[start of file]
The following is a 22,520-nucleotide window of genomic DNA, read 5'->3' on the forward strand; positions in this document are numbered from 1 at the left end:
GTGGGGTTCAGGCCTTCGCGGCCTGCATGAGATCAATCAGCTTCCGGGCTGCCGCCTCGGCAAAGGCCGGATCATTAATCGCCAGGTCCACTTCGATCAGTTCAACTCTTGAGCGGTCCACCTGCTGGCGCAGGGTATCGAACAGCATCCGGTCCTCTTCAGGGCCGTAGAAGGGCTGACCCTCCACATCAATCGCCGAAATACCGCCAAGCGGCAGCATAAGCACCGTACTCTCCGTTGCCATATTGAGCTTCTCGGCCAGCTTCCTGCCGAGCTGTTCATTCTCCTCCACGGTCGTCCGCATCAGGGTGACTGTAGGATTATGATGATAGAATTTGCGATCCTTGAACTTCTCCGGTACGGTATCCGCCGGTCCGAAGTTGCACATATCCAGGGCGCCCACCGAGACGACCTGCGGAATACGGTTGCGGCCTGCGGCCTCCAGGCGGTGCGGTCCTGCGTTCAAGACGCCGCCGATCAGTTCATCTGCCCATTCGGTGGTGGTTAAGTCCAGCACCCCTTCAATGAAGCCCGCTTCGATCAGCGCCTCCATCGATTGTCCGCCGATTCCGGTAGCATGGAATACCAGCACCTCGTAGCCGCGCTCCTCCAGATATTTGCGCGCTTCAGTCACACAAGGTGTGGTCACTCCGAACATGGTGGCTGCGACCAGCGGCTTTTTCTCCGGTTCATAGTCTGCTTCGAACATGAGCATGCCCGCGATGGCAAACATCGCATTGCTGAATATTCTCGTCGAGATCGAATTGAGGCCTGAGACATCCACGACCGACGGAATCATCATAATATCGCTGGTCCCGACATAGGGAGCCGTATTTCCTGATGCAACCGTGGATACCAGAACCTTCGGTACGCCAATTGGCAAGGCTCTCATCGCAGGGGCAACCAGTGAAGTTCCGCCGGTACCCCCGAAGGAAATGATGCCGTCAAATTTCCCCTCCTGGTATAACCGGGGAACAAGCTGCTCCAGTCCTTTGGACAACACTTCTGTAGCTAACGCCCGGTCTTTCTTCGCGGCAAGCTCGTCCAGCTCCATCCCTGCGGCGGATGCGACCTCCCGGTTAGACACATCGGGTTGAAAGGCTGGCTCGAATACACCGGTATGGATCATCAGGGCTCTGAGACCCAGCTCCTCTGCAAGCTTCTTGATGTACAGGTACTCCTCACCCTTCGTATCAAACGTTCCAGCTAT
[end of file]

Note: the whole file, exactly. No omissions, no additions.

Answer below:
The following is a 22,520-nucleotide window of genomic DNA, read 5'->3' on the forward strand; positions in this document are numbered from 1 at the left end:
GTGGGGTTCAGGCCTTCGCGGCCTGCATGAGATCAATCAGCTTCCGGGCTGCCGCCTCGGCAAAGGCCGGATCATTAATCGCCAGGTCCACTTCGATCAGTTCAACTCTTGAGCGGTCCACCTGCTGGCGCAGGGTATCGAACAGCATCCGGTCCTCTTCAGGGCCGTAGAAGGGCTGACCCTCCACATCAATCGCCGAAATACCGCCAAGCGGCAGCATAAGCACCGTACTCTCCGTTGCCATATTGAGCTTCTCGGCCAGCTTCCTGCCGAGCTGTTCATTCTCCTCCACGGTCGTCCGCATCAGGGTGACTGTAGGATTATGATGATAGAATTTGCGATCCTTGAACTTCTCCGGTACGGTATCCGCCGGTCCGAAGTTGCACATATCCAGGGCGCCCACCGAGACGACCTGCGGAATACGGTTGCGGCCTGCGGCCTCCAGGCGGTGCGGTCCTGCGTTCAAGACGCCGCCGATCAGTTCATCTGCCCATTCGGTGGTGGTTAAGTCCAGCACCCCTTCAATGAAGCCCGCTTCGATCAGCGCCTCCATCGATTGTCCGCCGATTCCGGTAGCATGGAATACCAGCACCTCGTAGCCGCGCTCCTCCAGATATTTGCGCGCTTCAGTCACACAAGGTGTGGTCACTCCGAACATGGTGGCTGCGACCAGCGGCTTTTTCTCCGGTTCATAGTCTGCTTCGAACATGAGCATGCCCGCGATGGCAAACATCGCATTGCTGAATATTCTCGTCGAGATCGAATTGAGGCCTGAGACATCCACGACCGACGGAATCATCATAATATCGCTGGTCCCGACATAGGGAGCCGTATTTCCTGATGCAACCGTGGATACCAGAACCTTCGGTACGCCAATTGGCAAGGCTCTCATCGCAGGGGCAACCAGTGAAGTTCCGCCGGTACCCCCGAAGGAAATGATGCCGTCAAATTTCCCCTCCTGGTATAACCGGGGAACAAGCTGCTCCAGTCCTTTGGACAACACTTCTGTAGCTAACGCCCGGTCTTTCTTCGCGGCAAGCTCGTCCAGCTCCATCCCTGCGGCGGATGCGACCTCCCGGTTAGACACATCGGGTTGAAAGGCTGGCTCGAATACACCGGTATGGATCATCAGGGCTCTGAGACCCAGCTCCTCTGCAAGCTTCTTGATGTACAGGTACTCCTCACCCTTCGTATCAAACGTTCCAGCTAT